Nesting birds bring Chinese road building project to a screeching halt
Wildlife officials step in after photos of protected species feeding their young among piles of gravel are posted on social media
Authorities have called a halt to a highway building project in far west China after photos of rosy starlings – a protected bird species – nesting at the site were posted on social media.
Pictures showing the birds feeding their young among the gravel of a road construction site in Yili prefecture, Xinjiang province, were posted on the Weibo account of an environmental protection group on Monday morning.
Guard the Wilds called for the work to be suspended, and by the afternoon the National Forestry and Grassland Administration had stepped in, sending wildlife protection officials to visit the site, Beijing Youth Daily reported on Thursday.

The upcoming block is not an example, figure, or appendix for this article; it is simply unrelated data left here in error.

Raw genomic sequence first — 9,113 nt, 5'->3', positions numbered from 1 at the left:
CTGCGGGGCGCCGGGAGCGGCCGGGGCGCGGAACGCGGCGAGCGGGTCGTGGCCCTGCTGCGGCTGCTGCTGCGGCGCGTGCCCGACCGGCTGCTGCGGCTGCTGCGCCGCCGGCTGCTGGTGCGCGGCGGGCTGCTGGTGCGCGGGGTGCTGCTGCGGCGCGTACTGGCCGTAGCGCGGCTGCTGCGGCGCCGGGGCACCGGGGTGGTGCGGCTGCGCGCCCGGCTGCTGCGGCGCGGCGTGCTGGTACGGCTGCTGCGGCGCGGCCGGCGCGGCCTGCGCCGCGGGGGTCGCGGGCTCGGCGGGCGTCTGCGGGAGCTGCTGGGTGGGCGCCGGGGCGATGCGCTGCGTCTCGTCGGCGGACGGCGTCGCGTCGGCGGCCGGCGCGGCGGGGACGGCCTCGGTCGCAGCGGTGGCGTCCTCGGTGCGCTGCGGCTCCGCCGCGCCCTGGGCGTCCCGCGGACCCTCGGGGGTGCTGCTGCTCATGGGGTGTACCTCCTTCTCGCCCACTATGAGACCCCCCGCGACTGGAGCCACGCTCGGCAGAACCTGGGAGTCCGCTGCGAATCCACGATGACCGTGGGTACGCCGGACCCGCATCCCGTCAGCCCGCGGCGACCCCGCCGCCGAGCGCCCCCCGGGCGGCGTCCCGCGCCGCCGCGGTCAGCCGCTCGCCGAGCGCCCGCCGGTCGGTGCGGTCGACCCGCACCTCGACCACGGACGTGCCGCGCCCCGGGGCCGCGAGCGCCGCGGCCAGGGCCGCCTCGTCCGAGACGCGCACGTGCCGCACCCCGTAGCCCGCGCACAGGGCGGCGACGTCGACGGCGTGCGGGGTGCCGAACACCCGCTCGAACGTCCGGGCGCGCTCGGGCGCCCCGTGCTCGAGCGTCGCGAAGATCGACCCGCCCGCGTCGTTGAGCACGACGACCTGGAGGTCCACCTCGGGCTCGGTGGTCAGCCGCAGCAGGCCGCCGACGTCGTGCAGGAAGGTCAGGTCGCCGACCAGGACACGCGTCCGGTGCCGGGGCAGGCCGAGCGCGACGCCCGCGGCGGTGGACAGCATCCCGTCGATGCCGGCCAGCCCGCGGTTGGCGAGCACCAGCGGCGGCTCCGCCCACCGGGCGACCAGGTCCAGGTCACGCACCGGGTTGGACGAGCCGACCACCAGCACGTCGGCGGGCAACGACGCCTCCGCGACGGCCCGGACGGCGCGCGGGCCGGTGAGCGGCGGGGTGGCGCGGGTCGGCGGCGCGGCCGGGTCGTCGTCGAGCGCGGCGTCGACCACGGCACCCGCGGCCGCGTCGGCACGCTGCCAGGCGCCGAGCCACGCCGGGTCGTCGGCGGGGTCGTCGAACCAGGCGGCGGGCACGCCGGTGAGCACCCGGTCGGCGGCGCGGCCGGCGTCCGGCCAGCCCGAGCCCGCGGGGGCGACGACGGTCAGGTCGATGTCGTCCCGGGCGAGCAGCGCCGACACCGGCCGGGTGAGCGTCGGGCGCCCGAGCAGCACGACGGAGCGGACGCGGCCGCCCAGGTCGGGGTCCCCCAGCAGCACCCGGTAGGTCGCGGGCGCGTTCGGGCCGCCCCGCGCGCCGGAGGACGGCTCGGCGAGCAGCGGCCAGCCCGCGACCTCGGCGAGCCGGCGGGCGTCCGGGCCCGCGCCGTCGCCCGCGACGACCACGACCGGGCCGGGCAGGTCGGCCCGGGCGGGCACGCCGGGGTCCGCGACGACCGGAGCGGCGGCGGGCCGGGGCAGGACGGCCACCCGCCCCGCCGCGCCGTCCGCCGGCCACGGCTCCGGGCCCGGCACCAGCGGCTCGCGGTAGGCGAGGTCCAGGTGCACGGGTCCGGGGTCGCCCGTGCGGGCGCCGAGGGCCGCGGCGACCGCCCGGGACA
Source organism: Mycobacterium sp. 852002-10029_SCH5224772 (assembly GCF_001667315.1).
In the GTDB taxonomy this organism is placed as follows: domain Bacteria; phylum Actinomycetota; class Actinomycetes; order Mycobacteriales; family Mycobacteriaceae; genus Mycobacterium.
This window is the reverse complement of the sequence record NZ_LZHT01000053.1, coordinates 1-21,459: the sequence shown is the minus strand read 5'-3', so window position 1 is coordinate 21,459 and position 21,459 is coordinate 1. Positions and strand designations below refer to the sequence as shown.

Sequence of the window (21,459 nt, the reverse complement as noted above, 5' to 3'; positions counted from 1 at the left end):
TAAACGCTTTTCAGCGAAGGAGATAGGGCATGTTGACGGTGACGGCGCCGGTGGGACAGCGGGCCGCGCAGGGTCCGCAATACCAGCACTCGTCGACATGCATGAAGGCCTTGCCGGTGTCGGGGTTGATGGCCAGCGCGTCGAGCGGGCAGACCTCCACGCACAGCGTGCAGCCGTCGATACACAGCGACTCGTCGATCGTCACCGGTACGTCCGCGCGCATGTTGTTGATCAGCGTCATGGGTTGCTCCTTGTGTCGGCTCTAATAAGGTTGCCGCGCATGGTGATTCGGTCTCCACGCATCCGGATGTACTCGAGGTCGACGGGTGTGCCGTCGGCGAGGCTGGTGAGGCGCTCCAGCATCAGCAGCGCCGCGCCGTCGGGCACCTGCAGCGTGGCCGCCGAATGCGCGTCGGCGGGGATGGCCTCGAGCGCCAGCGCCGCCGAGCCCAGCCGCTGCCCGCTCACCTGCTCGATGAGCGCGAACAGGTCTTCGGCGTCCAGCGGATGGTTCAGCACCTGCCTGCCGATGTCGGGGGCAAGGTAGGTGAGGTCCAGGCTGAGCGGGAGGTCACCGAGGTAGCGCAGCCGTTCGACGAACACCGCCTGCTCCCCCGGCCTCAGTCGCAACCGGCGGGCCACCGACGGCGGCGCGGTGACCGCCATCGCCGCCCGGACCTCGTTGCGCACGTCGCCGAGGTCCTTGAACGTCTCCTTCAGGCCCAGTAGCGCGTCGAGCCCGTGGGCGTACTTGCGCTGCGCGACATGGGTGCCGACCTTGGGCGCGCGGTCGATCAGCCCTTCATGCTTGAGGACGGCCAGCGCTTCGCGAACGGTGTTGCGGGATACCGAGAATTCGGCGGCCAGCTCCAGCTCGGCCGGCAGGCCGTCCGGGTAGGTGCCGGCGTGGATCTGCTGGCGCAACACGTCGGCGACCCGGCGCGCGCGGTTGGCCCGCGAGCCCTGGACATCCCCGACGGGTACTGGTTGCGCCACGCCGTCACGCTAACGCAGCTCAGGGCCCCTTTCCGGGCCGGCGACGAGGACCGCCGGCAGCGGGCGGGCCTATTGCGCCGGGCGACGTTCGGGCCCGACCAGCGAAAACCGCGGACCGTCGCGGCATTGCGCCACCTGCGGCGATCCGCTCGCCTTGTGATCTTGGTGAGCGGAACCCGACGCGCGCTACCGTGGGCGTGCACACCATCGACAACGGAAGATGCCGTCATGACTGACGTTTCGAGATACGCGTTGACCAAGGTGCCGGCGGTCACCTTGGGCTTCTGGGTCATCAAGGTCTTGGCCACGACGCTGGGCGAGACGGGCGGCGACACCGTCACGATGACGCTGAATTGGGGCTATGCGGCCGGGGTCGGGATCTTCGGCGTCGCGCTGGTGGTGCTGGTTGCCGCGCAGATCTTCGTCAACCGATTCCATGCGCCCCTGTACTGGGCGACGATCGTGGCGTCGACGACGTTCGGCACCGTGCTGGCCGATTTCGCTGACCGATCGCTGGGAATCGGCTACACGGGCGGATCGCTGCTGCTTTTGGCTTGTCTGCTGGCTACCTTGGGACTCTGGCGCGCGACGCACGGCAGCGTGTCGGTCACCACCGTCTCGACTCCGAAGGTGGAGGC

Work came to a halt on Tuesday after the company was told to immediately stop the project until the birds had finished hatching and left the area, which is expected to take about a month, the report said.
Rosy starlings eat locusts and are used to control the pests that would otherwise destroy crops. They tend to nest in open grassland during the breeding season before moving to more forested areas.
The Xinjiang region is the only place in China that rosy starlings breed, Ma Ming, a bird expert from the Chinese Academy of Sciences, told Xinjiang Daily.
It was the third time since May that the company has had to delay the project to accommodate the birds, the Xinjiang newspaper reported.
Jiang Dongjun, chief engineer of the project, said the construction firm had decided to down tools twice already before wildlife authorities told them to stop.
Jiang told Beijing Youth Daily the workers had used pipes and plastic netting to set up fences around the area to protect the birds on the advice of environmentalists.
“The three delays will cost the project about 1 million yuan [US$151,500] but we place more value on protecting wildlife and the environment,” Jiang was quoted as saying.
Wildlife protection officials said there was no evidence any birds had been harmed by the construction project.